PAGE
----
The Commerce Department’s solar tariff investigation is already leading to a huge dropoff in solar installations. So why is the White House letting it happen?
In February, boutique U.S. module manufacturer Auxin Solar petitioned the Commerce Department to investigate whether factories in Cambodia, Malaysia, Thailand and Vietnam are essentially pass-throughs for Chinese solar products, which would mean the manufacturers are circumventing the decade-old anti-dumping tariffs imposed by the U.S. Commerce decided in March that this claim merited a formal probe.
If that probe concludes that circumvention is afoot, not only would future solar imports from those four countries be subject to new tariffs, but tariffs could be retroactively applied to panels imported as far back as November 2021. That government-induced pricing uncertainty has already brought the booming U.S. solar market to a jarring halt.
“The U.S. has become such a policy risk and a financial risk that manufacturers are going to other countries” to sell their wares, said Abby Hopper, CEO of the Solar Energy Industries Association, in an interview with Canary Media’s Political Climate podcast. “There are literally no panels to be had.”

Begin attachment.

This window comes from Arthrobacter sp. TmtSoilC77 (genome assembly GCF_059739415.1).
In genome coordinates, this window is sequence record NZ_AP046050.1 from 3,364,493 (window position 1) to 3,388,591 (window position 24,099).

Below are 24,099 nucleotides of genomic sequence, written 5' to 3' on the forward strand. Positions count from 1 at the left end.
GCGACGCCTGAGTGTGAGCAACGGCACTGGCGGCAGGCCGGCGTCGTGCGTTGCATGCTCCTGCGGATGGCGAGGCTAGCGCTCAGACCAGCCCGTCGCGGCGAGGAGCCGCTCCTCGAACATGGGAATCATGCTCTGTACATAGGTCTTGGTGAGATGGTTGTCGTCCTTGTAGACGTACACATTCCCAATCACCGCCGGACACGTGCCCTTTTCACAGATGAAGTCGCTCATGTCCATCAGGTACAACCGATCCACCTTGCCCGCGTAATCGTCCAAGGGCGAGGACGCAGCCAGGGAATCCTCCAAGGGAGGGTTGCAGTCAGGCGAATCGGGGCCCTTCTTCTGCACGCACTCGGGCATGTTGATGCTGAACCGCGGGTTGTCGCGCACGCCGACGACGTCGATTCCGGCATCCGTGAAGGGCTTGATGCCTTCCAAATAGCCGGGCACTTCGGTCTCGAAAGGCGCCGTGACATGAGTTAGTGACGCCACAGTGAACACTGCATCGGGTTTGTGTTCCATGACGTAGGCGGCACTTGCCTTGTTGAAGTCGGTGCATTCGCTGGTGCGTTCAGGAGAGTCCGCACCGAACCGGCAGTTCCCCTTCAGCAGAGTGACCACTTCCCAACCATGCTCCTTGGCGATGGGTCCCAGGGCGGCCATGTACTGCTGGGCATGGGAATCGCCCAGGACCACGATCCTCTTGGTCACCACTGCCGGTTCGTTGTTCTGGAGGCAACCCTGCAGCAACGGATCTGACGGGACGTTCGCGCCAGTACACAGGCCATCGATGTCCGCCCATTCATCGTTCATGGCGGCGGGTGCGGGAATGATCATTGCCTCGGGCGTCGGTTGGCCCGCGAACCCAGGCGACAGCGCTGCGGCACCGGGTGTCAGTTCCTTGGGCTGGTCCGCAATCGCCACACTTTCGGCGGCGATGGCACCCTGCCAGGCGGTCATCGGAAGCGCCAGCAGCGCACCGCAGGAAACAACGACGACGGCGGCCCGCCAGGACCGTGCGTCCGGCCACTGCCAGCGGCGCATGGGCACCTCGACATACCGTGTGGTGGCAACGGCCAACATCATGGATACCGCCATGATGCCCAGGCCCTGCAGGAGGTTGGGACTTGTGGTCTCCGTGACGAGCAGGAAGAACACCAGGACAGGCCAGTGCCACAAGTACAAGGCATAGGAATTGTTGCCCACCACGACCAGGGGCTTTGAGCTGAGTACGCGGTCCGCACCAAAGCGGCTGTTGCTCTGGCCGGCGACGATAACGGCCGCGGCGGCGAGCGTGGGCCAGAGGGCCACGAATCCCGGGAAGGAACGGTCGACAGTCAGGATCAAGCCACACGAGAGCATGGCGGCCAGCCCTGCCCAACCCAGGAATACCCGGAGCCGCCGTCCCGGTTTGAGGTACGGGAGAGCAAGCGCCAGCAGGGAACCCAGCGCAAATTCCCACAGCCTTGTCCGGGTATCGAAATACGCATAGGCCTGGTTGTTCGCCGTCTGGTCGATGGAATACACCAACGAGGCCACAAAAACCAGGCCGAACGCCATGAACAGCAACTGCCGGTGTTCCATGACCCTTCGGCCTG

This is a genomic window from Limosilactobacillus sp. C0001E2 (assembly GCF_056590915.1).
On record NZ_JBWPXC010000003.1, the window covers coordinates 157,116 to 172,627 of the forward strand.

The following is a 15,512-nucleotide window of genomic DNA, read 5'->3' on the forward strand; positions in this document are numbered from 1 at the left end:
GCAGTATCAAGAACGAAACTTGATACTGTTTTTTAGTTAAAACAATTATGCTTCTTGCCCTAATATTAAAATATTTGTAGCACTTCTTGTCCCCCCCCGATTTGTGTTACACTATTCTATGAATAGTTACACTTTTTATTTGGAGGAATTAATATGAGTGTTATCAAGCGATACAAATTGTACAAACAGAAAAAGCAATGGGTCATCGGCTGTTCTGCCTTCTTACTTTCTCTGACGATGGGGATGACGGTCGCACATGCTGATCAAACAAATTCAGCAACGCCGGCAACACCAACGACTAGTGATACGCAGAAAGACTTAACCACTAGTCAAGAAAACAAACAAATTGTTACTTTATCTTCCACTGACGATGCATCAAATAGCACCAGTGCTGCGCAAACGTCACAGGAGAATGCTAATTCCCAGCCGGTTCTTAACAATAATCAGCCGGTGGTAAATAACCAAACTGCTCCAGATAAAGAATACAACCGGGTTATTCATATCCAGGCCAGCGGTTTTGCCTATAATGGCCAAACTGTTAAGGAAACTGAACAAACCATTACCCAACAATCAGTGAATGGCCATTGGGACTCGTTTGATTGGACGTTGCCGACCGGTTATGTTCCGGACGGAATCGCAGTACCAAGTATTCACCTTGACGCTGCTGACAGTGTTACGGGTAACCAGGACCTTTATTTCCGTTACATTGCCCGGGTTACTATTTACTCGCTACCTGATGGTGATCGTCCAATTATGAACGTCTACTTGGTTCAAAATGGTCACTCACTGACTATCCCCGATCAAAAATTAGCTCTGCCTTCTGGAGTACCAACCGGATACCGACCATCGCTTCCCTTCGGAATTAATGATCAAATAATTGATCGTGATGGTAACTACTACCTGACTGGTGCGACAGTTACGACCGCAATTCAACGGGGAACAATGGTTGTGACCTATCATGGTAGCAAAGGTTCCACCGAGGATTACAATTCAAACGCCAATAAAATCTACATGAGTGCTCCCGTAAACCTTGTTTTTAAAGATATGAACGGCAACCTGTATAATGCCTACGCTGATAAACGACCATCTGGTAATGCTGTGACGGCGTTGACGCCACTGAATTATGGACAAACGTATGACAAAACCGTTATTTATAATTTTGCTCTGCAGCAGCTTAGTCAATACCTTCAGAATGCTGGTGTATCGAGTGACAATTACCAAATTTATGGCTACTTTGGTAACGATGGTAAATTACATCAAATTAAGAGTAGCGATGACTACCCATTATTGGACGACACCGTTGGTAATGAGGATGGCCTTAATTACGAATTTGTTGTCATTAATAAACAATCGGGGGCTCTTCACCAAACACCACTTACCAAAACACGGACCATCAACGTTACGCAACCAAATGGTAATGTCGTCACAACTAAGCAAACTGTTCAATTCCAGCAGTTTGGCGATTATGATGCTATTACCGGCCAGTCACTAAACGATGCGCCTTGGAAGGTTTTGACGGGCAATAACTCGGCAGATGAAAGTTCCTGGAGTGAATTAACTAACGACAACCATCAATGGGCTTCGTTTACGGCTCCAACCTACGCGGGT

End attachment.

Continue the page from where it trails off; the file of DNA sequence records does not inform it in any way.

That’s terrible news for none other than President Biden, who wants to see the U.S. powered by 100% clean electricity by 2035. His landmark climate legislation stalled last year when fellow Democrat Joe Manchin, senator from West Virginia, refused to support it. Now Biden’s own Commerce Department is thwarting the growth of solar power plants, which had been expected to be the largest source of new power capacity installed this year.
But the trade lawyers at Commerce answer to a solemn duty, enshrined into law by Congress nearly a century ago, to fight for American workers when other countries don’t play fair.
“Supporting U.S. workers and businesses to compete and win globally is at the core of Commerce’s mission,” a Commerce Department spokesperson told Canary Media. “American businesses are sharpened, not threatened, by competition, so long as that competition is not rigged through unfair practices that distort the free flow of goods.”
That conviction appears unmoved neither by the solar industry’s near-unanimous insistence that it doesn’t want this kind of support, nor by the nature of the U.S. solar industry, which employs far more people to develop and install solar projects than to manufacture cells and panels.
Here’s what the Biden administration can and can’t do about the solar tariff inquiry, and what comes next in this federal intervention in the solar market.
Can Biden just cancel the solar tariff inquiry?